Fiat SpA (F) denied an Italian newspaper report that it’s planning a capital increase to raise money to boost its holding in Chrysler Group LLC.
“There is no specific project” to sell new shares, and the company “believes that there is no need for a capital increase,” Fiat said today in a statement, responding to a report by daily Il Messaggero. The shares, which had fallen as much as 6.4 percent, pared losses after the denial.
Talks with banks on financing for the purchase of the remaining 41.5 percent of Chrysler that Fiat doesn’t already own are in their early stages and a decision isn’t imminent, said four people familiar with the matter. Banks are proposing a range of options to Fiat, said the people, who asked not to be identified because the plans are private.
Fiat has been looking to buy the Chrysler stake held by the United Auto Workers’ retiree health-care trust to facilitate access to the U.S. automaker’s cash and push integration, as it loses money in Europe. The stake may cost about 3 billion euros ($3.9 billion), according to an estimate from Bernstein Research analyst Max Warburton.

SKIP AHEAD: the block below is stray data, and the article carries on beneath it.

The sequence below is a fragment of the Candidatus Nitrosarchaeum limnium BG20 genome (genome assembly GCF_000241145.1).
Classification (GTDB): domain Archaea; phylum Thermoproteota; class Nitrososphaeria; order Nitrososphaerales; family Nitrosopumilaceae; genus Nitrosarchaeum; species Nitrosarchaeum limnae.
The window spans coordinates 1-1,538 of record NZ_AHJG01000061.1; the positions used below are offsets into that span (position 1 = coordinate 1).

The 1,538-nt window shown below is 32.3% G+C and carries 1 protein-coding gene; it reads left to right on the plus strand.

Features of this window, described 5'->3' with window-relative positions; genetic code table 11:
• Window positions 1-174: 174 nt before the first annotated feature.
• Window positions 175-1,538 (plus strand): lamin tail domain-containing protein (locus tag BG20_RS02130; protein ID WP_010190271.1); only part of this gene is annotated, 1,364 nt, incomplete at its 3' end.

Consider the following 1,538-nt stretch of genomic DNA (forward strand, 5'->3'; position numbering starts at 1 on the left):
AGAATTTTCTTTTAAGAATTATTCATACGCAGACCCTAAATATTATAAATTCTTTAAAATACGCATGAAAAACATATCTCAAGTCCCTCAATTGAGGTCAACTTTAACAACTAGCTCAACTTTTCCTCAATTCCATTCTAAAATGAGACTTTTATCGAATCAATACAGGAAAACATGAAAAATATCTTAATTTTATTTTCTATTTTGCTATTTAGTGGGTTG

“We believe that the scenario of a capital increase cannot be ruled out,” Banca Akros analyst Gabriele Gambarova said in a note today. He cut his rating on the stock to hold from accumulate.
Fiat shares dropped as much as 24 cents to 3.46 euros in Milan and were down 10 cents as of 2:34 p.m. in Milan. The stock has plunged 26 percent over the past three months, making it the worst performer on the Stoxx 600 Autos and Parts Index and valuing the Turin-based company at 4.5 billion euros.
Executives working for Chief Financial Officer Richard Palmer held meetings with Goldman Sachs Group Inc., Morgan Stanley, UniCredit SpA (UCG) and Bank of America Merrill Lynch on a possible capital increase of 1 billion euros to 2 billion euros to be carried out next year, Il Messaggero reported today without saying where it got the information.
Sergio Marchionne, who is chief executive officer of both Fiat and Chrysler, said in October that all options are “on the table” to raise capital.
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